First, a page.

Nolan Arenado is one of the best players in baseball, and with a glaring hole at third base, he would seemingly be a perfect fit for the Atlanta Braves. The 28-year old is one of the best defenders in the game, can be relied upon for at least 5 WAR when healthy, and can be expected to put up somewhere around a 125 WRC+. On Monday night, the star slugger made it clear that he wanted out of Colorado, where he recently signed a big money extension.
The contract contains seven years and $234 million left on it and includes an opt out two years from now, which adds to the complexity surrounding a potential trade for him. The AAV is relatively consistent at $35 million per year until it decreases slightly in the final two years. The way I see it, contract situation sets a potential trade to be something similar to what the Yankees gave up for Giancarlo Stanton. I’m not sure that the contract discussion that Arenado will have with teams trying to acquire his services will impact what the Rockies expect in return in any substantial manner, but it certainly should impact what teams are willing to give up. I think the Braves should look to include Austin Riley in as a primary piece in a deal for the gold glove third baseman as Riley would be left without a clear spot to settle into in Atlanta in the future. I could see a package something like Austin Riley and some mid-level pitching prospects getting the job done given the salary, but the Braves might have to add in a guy like Kyle Wright or Bryse Wilson to finish the deal, and may want to add someone like Shane Greene or Ender Inciarte to both sweeten the deal for Colorado and offset some of the money they will be receiving with Arenado. The way his contract is structured, there are three ways this trade can work.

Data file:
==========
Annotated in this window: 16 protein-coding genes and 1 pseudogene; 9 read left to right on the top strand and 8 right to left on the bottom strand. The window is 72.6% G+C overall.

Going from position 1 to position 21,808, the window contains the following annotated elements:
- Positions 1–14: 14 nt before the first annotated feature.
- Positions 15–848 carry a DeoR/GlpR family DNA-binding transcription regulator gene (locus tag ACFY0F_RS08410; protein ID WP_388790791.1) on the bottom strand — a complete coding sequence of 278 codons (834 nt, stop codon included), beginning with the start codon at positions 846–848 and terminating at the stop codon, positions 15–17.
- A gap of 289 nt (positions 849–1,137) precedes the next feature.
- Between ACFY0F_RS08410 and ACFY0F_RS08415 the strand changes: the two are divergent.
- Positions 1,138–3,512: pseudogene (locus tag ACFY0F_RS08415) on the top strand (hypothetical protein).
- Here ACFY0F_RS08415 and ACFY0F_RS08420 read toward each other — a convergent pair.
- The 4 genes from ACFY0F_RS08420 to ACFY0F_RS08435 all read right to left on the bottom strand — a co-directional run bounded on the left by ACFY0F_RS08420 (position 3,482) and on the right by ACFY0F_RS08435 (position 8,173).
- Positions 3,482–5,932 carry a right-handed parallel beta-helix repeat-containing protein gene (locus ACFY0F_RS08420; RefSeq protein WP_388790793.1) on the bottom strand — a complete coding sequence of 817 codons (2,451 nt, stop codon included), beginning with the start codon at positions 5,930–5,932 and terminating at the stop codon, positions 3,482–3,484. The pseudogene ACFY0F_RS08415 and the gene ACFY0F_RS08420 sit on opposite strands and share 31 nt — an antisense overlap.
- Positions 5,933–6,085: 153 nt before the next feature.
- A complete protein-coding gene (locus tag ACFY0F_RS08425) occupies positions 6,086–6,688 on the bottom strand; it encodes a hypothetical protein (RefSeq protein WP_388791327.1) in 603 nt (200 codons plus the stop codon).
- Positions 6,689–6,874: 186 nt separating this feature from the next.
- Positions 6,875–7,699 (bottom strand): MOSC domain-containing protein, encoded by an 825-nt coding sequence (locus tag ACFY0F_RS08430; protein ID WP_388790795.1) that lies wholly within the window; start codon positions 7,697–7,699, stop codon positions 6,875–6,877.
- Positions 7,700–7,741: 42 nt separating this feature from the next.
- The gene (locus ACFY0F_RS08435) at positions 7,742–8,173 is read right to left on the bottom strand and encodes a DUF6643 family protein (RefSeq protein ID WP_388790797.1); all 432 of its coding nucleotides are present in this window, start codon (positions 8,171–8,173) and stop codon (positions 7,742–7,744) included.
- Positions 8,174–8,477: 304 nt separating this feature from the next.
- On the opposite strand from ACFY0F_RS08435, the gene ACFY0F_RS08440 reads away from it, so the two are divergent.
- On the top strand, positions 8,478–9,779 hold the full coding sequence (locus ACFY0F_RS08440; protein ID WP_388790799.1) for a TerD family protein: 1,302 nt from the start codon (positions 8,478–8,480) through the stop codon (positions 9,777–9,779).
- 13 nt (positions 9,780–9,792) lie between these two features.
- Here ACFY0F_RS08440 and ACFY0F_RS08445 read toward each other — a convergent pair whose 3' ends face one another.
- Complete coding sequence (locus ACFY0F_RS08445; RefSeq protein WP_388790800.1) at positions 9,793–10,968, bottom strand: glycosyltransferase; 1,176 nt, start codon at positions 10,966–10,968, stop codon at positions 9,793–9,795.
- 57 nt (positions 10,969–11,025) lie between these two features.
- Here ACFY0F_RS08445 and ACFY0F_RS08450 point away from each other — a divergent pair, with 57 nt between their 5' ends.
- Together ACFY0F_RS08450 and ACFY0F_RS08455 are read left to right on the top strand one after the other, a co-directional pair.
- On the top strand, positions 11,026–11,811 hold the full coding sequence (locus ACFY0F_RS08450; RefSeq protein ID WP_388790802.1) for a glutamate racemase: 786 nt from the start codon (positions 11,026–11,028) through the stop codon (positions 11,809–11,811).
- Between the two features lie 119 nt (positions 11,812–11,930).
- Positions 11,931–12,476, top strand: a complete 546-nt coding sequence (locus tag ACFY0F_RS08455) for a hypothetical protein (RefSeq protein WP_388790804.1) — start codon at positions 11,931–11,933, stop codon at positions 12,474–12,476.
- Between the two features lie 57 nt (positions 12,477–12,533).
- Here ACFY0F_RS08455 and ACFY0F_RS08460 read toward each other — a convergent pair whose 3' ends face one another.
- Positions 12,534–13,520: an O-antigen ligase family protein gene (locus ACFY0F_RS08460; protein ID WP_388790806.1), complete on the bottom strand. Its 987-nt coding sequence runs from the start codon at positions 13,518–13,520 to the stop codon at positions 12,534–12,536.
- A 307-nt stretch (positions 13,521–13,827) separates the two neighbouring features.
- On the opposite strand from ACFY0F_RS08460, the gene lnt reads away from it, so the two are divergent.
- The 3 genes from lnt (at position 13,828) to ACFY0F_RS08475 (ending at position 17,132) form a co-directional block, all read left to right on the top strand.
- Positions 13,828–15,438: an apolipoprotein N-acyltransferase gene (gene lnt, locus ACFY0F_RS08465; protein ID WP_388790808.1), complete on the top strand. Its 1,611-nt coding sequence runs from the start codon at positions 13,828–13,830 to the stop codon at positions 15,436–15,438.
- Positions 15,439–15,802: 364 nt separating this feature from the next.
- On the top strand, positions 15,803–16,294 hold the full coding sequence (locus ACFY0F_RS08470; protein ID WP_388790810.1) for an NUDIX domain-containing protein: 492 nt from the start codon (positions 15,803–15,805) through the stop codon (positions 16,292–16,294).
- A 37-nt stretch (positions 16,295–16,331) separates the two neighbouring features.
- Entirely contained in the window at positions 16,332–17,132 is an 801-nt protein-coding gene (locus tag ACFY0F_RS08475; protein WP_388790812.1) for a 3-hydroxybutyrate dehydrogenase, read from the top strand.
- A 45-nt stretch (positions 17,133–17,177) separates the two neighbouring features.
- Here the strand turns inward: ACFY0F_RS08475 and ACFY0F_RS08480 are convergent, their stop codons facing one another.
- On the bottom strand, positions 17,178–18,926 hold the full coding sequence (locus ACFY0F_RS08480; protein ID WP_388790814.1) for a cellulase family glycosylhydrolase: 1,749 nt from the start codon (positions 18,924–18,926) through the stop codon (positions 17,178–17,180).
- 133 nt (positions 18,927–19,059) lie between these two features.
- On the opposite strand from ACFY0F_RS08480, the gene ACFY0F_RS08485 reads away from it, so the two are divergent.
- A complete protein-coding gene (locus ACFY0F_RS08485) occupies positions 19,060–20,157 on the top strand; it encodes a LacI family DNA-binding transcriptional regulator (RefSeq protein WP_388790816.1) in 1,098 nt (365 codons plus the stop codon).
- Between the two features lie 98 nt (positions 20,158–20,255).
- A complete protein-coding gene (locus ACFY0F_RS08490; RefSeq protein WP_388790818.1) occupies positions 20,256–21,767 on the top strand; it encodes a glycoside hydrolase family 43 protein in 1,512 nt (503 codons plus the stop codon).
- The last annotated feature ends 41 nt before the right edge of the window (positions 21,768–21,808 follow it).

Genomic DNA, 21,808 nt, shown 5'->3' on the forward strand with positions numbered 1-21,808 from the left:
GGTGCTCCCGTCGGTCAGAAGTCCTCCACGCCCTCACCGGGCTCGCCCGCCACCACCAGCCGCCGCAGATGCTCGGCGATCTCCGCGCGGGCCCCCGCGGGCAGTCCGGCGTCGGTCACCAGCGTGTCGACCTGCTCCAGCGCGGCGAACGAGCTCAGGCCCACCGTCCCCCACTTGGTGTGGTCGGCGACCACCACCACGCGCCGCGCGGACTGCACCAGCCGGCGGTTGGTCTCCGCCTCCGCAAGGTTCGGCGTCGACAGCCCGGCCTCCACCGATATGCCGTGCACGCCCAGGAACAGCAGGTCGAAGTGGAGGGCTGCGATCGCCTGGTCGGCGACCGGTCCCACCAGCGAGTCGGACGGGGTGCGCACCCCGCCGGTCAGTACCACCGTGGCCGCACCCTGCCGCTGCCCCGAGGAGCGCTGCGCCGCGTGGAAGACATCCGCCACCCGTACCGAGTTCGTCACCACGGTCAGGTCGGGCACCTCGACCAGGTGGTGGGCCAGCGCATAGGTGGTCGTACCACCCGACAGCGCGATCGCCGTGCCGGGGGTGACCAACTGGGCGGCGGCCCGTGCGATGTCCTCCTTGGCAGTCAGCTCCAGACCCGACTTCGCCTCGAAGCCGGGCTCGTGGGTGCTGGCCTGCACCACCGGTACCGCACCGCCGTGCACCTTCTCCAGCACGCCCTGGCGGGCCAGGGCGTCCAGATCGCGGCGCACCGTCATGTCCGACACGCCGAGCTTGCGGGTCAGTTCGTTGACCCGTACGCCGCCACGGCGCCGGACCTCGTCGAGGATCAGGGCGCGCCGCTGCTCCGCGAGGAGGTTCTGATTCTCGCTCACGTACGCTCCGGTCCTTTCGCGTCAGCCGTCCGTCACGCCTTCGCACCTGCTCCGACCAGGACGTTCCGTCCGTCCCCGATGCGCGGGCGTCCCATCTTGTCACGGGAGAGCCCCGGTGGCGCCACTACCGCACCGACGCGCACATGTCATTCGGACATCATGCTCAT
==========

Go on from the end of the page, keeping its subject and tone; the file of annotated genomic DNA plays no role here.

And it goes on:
Scenario 1: He waives the opt-out, no strings attached
This situation would require Arenado to be so desperate to leave Colorado, or excited to join Atlanta, that he is willing to out-right waive his opt out as a way of convincing the Braves (or another team) to come and get him. This situation presents the most value for a team trying to trade for Arenado, but also seems unlikely. Arenado would likely request some compensation for waiving his option like adding an extra year to his contract, and teams would have no real leverage to negotiate from, other than using his clear desire to get out of Colorado. That being said, this is the best way for Arenado to get out of Colorado as it is the most friendly thing he could do towards whatever team is trying to trade for him, and could encourage the team to offer just a little bit more.
Scenario 2: He waives the opt-out in exchange for another year
This scenario seems the most likely to me as it both gives a team trying to trade for Arenado the clarity of knowing exactly how many years of control they are trading for, while giving Arenado some compensation for getting rid of his opt-out. I could see an agreement being reached at something like adding an extra year with $17-23 million to his contract in exchange for him waiving the opt-out. This would be going into his age 36 season, but given that Josh Donaldson (who is not as good as Arenado) was just signed for a higher AAV than that through his age 37 season with an option on top of that, this would be entirely reasonable for the team.
Scenario 3: He refuses to waive the option
This scenario makes it far less likely that a trade gets completed, because the team trading for Arenado will have to operate under the assumption that they are trading for only two seasons of Arenado’s services at $35 million per year. Teams would be less willing to meet the Rockies’ asking price in this situation given this assumption, although given the Braves’ front offices preference for shorter deals, this may not deter Atlanta much.
The Braves are somewhat boxed into a corner right now after missing out on Donaldson and desperately needing to add a middle of the order bat. Arenado seems like a prime option for a trade and, being one of the best defenders in the game, seems like a great fit for a front office that puts a premium on defense. If they can find the budget to take his contract, the Braves certainly have the prospect depth, particularly in pitching, to deal from. I think that if they can get Arenado to waive his opt-out through altruism or by giving him an extra year, this is a deal worth pulling the trigger on.